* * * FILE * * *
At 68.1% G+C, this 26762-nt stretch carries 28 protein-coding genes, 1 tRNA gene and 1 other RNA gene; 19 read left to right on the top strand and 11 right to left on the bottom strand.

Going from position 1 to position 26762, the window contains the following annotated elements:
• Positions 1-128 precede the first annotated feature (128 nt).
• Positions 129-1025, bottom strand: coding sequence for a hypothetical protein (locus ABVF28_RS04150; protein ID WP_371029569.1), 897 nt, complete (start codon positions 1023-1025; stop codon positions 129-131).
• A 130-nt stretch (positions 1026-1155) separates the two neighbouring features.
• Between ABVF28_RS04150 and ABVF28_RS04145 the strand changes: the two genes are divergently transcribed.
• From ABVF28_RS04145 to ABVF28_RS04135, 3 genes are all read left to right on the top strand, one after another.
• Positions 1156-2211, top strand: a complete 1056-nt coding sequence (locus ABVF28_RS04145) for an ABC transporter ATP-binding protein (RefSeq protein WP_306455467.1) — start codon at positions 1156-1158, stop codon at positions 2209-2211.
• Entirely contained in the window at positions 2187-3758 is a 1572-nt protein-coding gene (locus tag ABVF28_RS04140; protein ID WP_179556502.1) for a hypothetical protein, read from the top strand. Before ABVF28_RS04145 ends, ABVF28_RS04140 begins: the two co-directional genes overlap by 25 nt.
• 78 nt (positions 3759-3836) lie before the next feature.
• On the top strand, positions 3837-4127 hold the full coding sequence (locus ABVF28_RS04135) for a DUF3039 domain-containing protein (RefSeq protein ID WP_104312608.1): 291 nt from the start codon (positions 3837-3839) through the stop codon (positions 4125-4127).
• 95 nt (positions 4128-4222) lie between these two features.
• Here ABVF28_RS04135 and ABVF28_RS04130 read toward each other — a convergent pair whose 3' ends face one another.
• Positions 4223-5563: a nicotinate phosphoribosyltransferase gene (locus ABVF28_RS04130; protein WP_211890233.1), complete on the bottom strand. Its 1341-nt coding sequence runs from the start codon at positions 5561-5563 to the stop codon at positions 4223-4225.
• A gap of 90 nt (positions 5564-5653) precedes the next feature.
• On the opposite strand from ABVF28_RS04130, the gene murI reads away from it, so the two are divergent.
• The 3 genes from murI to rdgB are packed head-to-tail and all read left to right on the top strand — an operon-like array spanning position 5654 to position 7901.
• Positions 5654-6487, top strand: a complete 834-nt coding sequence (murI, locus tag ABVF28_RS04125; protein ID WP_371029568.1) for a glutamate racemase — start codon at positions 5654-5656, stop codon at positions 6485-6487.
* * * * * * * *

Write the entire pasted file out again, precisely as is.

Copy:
At 68.1% G+C, this 26762-nt stretch carries 28 protein-coding genes, 1 tRNA gene and 1 other RNA gene; 19 read left to right on the top strand and 11 right to left on the bottom strand.

Going from position 1 to position 26762, the window contains the following annotated elements:
• Positions 1-128 precede the first annotated feature (128 nt).
• Positions 129-1025, bottom strand: coding sequence for a hypothetical protein (locus ABVF28_RS04150; protein ID WP_371029569.1), 897 nt, complete (start codon positions 1023-1025; stop codon positions 129-131).
• A 130-nt stretch (positions 1026-1155) separates the two neighbouring features.
• Between ABVF28_RS04150 and ABVF28_RS04145 the strand changes: the two genes are divergently transcribed.
• From ABVF28_RS04145 to ABVF28_RS04135, 3 genes are all read left to right on the top strand, one after another.
• Positions 1156-2211, top strand: a complete 1056-nt coding sequence (locus ABVF28_RS04145) for an ABC transporter ATP-binding protein (RefSeq protein WP_306455467.1) — start codon at positions 1156-1158, stop codon at positions 2209-2211.
• Entirely contained in the window at positions 2187-3758 is a 1572-nt protein-coding gene (locus tag ABVF28_RS04140; protein ID WP_179556502.1) for a hypothetical protein, read from the top strand. Before ABVF28_RS04145 ends, ABVF28_RS04140 begins: the two co-directional genes overlap by 25 nt.
• 78 nt (positions 3759-3836) lie before the next feature.
• On the top strand, positions 3837-4127 hold the full coding sequence (locus ABVF28_RS04135) for a DUF3039 domain-containing protein (RefSeq protein ID WP_104312608.1): 291 nt from the start codon (positions 3837-3839) through the stop codon (positions 4125-4127).
• 95 nt (positions 4128-4222) lie between these two features.
• Here ABVF28_RS04135 and ABVF28_RS04130 read toward each other — a convergent pair whose 3' ends face one another.
• Positions 4223-5563: a nicotinate phosphoribosyltransferase gene (locus ABVF28_RS04130; protein WP_211890233.1), complete on the bottom strand. Its 1341-nt coding sequence runs from the start codon at positions 5561-5563 to the stop codon at positions 4223-4225.
• A gap of 90 nt (positions 5564-5653) precedes the next feature.
• On the opposite strand from ABVF28_RS04130, the gene murI reads away from it, so the two are divergent.
• The 3 genes from murI to rdgB are packed head-to-tail and all read left to right on the top strand — an operon-like array spanning position 5654 to position 7901.
• Positions 5654-6487, top strand: a complete 834-nt coding sequence (murI, locus tag ABVF28_RS04125; protein ID WP_371029568.1) for a glutamate racemase — start codon at positions 5654-5656, stop codon at positions 6485-6487.